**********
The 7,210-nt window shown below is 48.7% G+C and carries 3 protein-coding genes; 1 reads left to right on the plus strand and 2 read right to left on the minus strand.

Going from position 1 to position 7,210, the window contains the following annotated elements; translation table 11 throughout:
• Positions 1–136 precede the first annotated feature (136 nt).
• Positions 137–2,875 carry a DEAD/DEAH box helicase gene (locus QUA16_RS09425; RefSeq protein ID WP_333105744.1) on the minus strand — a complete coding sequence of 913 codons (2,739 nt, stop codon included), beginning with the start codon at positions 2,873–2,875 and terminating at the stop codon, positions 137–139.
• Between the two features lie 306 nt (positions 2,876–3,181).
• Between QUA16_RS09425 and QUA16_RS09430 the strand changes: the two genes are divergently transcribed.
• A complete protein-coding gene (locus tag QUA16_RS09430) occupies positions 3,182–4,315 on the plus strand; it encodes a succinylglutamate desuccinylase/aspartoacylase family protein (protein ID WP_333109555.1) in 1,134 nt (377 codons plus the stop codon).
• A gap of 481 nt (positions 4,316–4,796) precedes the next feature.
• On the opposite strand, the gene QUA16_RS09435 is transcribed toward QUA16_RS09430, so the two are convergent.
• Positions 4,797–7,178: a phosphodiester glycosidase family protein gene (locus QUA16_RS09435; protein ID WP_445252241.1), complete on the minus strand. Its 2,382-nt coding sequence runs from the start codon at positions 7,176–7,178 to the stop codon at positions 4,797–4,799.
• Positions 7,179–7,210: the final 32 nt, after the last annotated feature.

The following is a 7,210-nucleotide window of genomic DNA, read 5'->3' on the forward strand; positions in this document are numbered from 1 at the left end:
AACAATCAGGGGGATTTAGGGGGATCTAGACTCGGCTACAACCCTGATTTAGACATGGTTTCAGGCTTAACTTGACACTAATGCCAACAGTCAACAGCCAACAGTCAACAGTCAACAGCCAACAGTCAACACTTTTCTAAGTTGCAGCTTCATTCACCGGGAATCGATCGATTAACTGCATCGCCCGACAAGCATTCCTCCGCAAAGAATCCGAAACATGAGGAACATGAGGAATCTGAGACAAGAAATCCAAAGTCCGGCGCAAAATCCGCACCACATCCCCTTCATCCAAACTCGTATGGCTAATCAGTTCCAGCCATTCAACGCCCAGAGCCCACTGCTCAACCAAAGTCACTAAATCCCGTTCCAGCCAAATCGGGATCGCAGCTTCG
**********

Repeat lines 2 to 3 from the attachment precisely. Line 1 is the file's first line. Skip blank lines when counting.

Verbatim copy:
Going from position 1 to position 7,210, the window contains the following annotated elements; translation table 11 throughout:
• Positions 1–136 precede the first annotated feature (136 nt).